Publication Type
Conference Proceedings
UWI Author(s)
Author, Analytic
Gayle, Peter M.
Author Role
Author Affiliation
Centre for Marine Sciences
Paper/Section Title
Results from the CARICOMP monitoring sites at Discovery Bay Jamaica
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Proceedings Title
Sixth Conference of the Faculty of Pure and Applied Sciences at the University of the West Indies edited by Daniel N. Coore and Robert J.Lancashire
Date of Meeting
March 18-20, 2003
Place of Meeting
University of the West Indies, Mona. Kingston, Jamaica
Place of Publication
Kingston, Jamaica
Publisher Name
Faculty of Pure and Applied Sciences
Date of Publication
Date of Copyright
Volume ID
Location in Work
Extent of Work
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Series Editor
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Series Volume ID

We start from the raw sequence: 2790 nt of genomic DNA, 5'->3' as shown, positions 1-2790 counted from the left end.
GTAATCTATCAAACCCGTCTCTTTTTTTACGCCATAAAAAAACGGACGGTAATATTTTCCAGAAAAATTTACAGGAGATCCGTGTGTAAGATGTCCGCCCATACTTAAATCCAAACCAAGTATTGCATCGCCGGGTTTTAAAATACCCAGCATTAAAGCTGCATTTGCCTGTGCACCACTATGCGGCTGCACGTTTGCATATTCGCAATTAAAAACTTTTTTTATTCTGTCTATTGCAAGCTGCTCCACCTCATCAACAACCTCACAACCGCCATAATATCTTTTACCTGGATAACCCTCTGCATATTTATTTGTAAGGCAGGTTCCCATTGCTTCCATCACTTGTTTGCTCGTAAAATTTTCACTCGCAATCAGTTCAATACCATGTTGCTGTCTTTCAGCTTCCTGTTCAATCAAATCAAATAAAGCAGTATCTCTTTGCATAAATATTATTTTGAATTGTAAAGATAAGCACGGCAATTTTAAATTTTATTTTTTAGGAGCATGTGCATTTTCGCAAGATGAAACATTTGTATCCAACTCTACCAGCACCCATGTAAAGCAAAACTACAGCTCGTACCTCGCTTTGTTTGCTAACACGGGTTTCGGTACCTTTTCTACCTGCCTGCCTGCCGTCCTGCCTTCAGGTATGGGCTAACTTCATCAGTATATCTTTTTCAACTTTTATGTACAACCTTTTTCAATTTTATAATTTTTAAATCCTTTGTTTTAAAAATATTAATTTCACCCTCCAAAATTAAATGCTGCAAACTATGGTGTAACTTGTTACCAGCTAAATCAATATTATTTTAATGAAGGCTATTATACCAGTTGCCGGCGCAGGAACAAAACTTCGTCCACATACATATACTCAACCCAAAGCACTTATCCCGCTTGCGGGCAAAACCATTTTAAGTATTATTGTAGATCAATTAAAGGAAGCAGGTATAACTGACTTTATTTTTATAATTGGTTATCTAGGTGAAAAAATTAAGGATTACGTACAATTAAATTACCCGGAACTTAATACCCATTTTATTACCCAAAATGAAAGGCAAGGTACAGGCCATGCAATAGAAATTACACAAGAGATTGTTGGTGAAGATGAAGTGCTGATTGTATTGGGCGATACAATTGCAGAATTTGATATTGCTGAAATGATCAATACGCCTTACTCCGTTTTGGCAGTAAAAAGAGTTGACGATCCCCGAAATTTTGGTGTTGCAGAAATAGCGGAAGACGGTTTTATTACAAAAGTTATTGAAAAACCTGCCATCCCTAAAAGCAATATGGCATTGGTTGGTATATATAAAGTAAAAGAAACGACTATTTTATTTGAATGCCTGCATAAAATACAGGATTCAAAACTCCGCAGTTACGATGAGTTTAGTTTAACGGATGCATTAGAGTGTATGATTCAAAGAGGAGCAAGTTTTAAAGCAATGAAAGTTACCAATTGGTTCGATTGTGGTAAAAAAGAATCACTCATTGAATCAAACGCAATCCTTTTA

In the early 1980ís the rate of decline of coastal ecosytems impacted by population growth coupled with increased dependence on marine resources recognized by scientist in the region. The management goal required the availability of sufficient accurate baseline data on productivity, biomass, benthic species diversity and physical parameters for the coral reefs, sea grass meadows and mangrove ecosytems. In 1985, the Discovery Bay Marine Laboratory served as the host location for the first organizational meeting of CARICOMP (Caribbean Coastal Marine Productivity Program). At present, approximately 21 sites contribute to this contribute to this regional, c-operative program that uses standardized protocols to collect and return data on these main ecosytems to the Caribbean Conservation Data Centre a part of our Centre for Marine Science. DBML and other sites have been collecting data with these protocols since the early 1990ís. At the regional levels, the five most abundant coral species were Montastrea annulari, Agaricia, Porites astreoides, Colpophyllia natans and Diploria strigosa. Various sites shows showed high variability in coral community composition. Barbados and Belize had little M. annularis but more Agaricia ssp. In Bermuda, species richness was low, while Puerto Morelos (Mexico) did not exhibit the expected vertical relief of the usual coral reef environment, but supporting its own unique hard ground pavement that although lacking M. annularis, was dominated by Dichoconia stokesii. Algal data (excluding calcareous, encrusting algae) showed high year-to-year variability in terms of percent cover. Overall trends were slight and irregular with some sites tending to increase while others declined. The relationship between the abundance of scleractinian corals and fleshly, marco algae cover was generally an inverse one with corals doing better in areas where macro algae were less abundant. The urchins, especially the long spined blank sea urchin, Diadema antillarum, also showed a tendency towards an inverse relationship with fleshly algae coner. At the DBML coral reef site the data recorded the invasion of the shallow fore reef (< 10m water dept) by the urchin Tripneustes sp. Hitherto a lagoonal grassed species. Diadema antillarum, regarded by many as a key herbivore on the fore reef terrace (especially in the context of an overfished reef), also showed a resurgence in numbers. Occurring simultaneously with this was a significant decline in both algal biomass and species diversity and an increase in the numbers of coral recruits as these depths. Coral cover at the CARIOMP site fluctuated between 11 and 12% while the algal biomass remained at 70% and consistently returned wet weights in the region of 0.2% kg/m. The most common coral species reported are Montastrea, Agaricia, Porotes and Siderastrea whil Halimeda, Dictyota and Sargassum species are the most abundant algae seen. This boom in urchin numbers has not been maintained and algae levels are currently on the rise in the immediate vicinity of the CARICOMP transects. The variability in the data reported from these transects with adjacent or neighbouring areas may be artifact of the relatively small size of the CARICOMP site or its location on the fringe of the shallow fore reef zone. Rather than being a site typical of the entire fore reef, as was originally intended by the selection process, the CARICOMP carol reef transect may actually occupy a transition zone between shallow water where urchins are abundant; algae are limited and coral recruits do well and mid reef depths where urchins are absent; coral cover is depressed to (< 10% and algae are abundant. In even deeper water (> 30m dept) the algae are again spares (approx. 10% cover) despite the absence of urchins, presumably because light availability limits growth. Corals are more abundant (35% cover) but also appearing more frequently are the sponges which are able to exploit the low light that are not as algae and eventually coral growth. Other projects undertaken by the regional CARICOMP body assisted by data from DBML-CORIMOP was isolation of the pathogen causing blade deterioration in seafans Ventalina sp and its subsequent identification as a terrestrial fungus Aspergillus sysdowii. Data from DBML-CORIMOP also helped to define the types of coral diseases occurring in the region and the fact that the incidence of disease was still fairly now (< 10%) with no signs as yet of increasing. This work illustrates the ability of the CORIMOP network to respond to particular local and regional needs and gives hope that advances in environmental management techniques could result from this ongoing research program. Given the generalized nature of its methodology, it might be that in addition to creating an extensive regional data base that is readily comparable because of its common methodology, an important function of the CARICOMP program would be to point the way to additional areas where more intensive and comprehensive investigation are needed.....
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